Former top executives at Barclays will be the first senior managers to face criminal charges over their activities during the financial crisis nearly a decade ago.
A five-year Serious Fraud Office (SFO) inquiry will see charges brought against both Barclays PLC, the holding company of Barclays Bank (an important distinction as I’ll try to explain later) as well as four executives including former chief executive John Varley, and Roger Jenkins, who was head of investment banking and wealth management for Barclays in the Middle East.
The charges relate to an injection of cash that Barclays received from Middle East investors in 2008.
Taxpayer bailouts of freewheeling high-paying banks stoked public anger and contributed to the loss of trust in business that can be seen in every line of both main parties’ manifestos going into the recent election. Which begs a question. Why, over the past decade, has the SFO been at its most dogged in the pursuit of a bank that DIDN’T require a taxpayer bailout?
In fact, it was Barclays’ very efforts to SPARE the taxpayer that gave rise to this investigation.
In October 2008, around the time that Lloyds and RBS were being propped up with taxpayer money, Barclays raised £7.3bn from investors in the Middle East, including Qatar Holdings – a state owned investment fund.
There are two features of this deal that prompted investigation.
First was a payment to Qatar Holdings – which was initially not disclosed – for “advisory” services. Barclays later admitted that £332m was paid to this company over five years. The charge is essentially that this advisory agreement amounted to a bung to Barclays’ new benefactors for non-existent advice.
Second was a loan of £2bn extended by Barclays to the Qataris at around the time of the investment. An adviser to a separate investor has claimed in court that Barclays was lending to Qatar Holdings to fund its investment in Barclays shares. The bank was essentially lending to itself: a very big no-no with banking regulators and today the SFO charged that this amounted to unlawful financial assistance.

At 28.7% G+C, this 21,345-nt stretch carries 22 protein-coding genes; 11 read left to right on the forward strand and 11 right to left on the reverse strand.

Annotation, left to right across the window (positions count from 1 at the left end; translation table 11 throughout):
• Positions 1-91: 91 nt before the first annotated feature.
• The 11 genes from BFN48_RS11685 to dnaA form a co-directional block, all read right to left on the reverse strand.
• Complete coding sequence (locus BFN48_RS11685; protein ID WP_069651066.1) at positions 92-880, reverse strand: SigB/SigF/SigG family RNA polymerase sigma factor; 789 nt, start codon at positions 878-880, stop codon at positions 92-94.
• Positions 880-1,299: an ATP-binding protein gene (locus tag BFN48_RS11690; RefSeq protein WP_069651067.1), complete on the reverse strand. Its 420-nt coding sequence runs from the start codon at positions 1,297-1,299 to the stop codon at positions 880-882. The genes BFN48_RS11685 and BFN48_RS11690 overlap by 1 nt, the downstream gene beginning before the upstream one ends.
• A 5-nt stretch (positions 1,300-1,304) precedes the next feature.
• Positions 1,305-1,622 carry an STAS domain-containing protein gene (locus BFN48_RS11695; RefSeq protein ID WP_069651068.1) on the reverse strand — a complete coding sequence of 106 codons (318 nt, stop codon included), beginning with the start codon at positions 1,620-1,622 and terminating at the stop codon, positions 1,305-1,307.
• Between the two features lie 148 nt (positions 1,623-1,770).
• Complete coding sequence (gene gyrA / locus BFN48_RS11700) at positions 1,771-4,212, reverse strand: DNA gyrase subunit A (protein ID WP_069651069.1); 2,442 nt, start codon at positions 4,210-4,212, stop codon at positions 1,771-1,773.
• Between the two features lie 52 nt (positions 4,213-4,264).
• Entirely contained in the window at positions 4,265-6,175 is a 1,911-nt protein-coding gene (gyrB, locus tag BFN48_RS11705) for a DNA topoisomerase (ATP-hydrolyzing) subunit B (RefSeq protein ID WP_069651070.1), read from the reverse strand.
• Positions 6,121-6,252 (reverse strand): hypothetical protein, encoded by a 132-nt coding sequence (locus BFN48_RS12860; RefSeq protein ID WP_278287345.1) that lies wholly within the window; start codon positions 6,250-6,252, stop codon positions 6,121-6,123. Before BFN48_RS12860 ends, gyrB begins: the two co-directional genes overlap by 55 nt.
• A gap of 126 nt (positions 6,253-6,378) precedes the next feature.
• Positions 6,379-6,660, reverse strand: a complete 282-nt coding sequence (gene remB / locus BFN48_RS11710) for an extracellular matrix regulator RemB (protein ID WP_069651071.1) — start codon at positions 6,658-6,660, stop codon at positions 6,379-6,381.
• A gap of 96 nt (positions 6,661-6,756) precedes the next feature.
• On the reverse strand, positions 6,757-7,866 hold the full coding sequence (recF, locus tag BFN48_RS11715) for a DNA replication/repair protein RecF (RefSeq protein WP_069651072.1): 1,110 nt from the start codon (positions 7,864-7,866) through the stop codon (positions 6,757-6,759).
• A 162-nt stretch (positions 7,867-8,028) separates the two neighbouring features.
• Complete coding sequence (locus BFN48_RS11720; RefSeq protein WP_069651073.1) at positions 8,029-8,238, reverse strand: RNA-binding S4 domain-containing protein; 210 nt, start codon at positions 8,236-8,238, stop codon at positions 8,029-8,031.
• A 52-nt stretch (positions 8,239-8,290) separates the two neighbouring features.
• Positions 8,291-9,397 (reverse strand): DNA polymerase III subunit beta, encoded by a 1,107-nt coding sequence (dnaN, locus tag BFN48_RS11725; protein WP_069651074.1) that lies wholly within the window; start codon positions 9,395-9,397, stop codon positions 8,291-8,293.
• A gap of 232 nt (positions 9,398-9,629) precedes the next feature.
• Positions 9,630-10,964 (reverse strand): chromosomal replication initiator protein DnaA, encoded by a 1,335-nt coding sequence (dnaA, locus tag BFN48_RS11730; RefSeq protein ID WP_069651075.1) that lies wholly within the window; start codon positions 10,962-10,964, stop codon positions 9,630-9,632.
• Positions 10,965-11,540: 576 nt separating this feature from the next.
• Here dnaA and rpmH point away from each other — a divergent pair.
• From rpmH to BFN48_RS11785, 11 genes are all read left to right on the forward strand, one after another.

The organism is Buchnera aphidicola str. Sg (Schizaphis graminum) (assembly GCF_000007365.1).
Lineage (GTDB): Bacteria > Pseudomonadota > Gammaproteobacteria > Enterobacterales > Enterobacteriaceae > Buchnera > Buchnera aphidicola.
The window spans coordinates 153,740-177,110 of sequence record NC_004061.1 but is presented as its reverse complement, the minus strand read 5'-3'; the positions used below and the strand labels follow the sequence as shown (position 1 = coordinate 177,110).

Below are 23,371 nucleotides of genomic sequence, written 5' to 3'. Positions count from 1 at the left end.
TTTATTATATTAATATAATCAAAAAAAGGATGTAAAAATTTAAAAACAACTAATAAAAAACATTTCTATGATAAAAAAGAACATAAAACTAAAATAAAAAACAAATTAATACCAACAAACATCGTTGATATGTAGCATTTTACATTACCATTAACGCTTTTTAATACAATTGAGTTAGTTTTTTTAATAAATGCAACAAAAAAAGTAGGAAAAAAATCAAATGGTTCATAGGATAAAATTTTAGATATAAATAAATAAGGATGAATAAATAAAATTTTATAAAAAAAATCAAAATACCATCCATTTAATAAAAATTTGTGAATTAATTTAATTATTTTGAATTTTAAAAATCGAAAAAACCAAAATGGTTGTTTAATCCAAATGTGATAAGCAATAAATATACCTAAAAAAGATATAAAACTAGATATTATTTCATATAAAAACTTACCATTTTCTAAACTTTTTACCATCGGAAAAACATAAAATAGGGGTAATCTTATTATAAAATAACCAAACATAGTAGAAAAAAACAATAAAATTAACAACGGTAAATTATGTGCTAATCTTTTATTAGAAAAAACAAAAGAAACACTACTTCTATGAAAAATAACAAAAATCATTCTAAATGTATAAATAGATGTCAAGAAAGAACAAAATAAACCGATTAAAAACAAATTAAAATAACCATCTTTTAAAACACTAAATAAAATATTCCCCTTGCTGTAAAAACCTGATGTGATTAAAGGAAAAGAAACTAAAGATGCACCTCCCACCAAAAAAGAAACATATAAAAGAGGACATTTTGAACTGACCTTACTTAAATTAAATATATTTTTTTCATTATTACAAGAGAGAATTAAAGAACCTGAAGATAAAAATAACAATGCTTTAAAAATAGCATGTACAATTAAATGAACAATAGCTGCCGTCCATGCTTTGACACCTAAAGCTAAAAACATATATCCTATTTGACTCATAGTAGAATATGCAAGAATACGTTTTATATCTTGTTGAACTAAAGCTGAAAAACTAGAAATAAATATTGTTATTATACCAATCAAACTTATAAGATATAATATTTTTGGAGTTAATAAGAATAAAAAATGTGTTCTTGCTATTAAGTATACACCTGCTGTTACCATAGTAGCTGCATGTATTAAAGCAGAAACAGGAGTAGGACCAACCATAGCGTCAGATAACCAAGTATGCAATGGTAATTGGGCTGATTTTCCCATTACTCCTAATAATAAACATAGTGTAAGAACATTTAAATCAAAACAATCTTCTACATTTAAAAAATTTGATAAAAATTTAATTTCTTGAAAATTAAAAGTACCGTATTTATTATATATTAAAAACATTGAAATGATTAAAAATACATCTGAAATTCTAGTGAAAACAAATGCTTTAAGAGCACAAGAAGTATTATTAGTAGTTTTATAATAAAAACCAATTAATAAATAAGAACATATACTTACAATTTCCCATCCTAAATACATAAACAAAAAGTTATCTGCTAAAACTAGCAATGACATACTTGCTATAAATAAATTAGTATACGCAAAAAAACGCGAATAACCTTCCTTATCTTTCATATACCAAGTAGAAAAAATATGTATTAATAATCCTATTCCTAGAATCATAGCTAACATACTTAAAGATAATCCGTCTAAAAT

Barclays is considering its position but the BBC understands that Barclays PLC (the holding company for the operating company Barclays Bank) would consider pleading guilty to the charges if it means that doesn’t affect its banking operations, results in a fine in the low hundreds of millions of pounds, and means it can move on from an episode that has provided another unwelcome distraction to an entirely new management team.
Companies often go to extraordinary lengths to avoid criminal proceedings as they can lead to them being barred from bidding from contracts in certain countries – including the US.
Jet engine maker Rolls-Royce agreed to pay £671m to settle corruption cases spanning nearly 30 years. A criminal conviction could have barred it from winning civil and military aviation contracts in the US.
In that case, the judge took the interests of thousands of employees into account while also pointing to the high level of co-operation it received from Rolls Royce and the installation of a new leadership team.
Barclays might feel slightly hard done by, if a similar option was not offered to them.
In Barclays’ defence, insiders point to the fact that unlike decades of internal corruption at Rolls-Royce, these were transactions done at a time of unprecedented stress in the financial markets and in an effort to avoid a partial nationalisation.
The old guard are similarly all gone and as for co-operation, Barclays said it was advised that certain documents it withheld from the SFO enjoyed legal privilege and questioned whether it was fair to penalise a company for exercising its rights. The boss of the SFO, David Green, saw it differently, saying Barclays had led it a “merry dance”.
The net practical result, however, is much the same. Although the Barclays holding company gets a rap sheet, the operating company should not – so can continue to do business in the US.
Meanwhile the SFO claims a big corporate scalp and pockets enough money to offset its investigation expenses and then some. Finally – and for many, the most important and most overdue element of this episode – is that the individuals at the top may face a court of law.
However, taxpayers didn’t bail out Barclays and small shareholders didn’t suffer the massive losses that those of RBS and Lloyds did. One former Barclays insider called this “a victimless crime” and you could argue that Barclays – and its executives – did taxpayers and their own shareholders a massive favour.
A decade after the financial crisis, while the mounties at the SFO may one day finally get their man – some will wonder if it was the right one.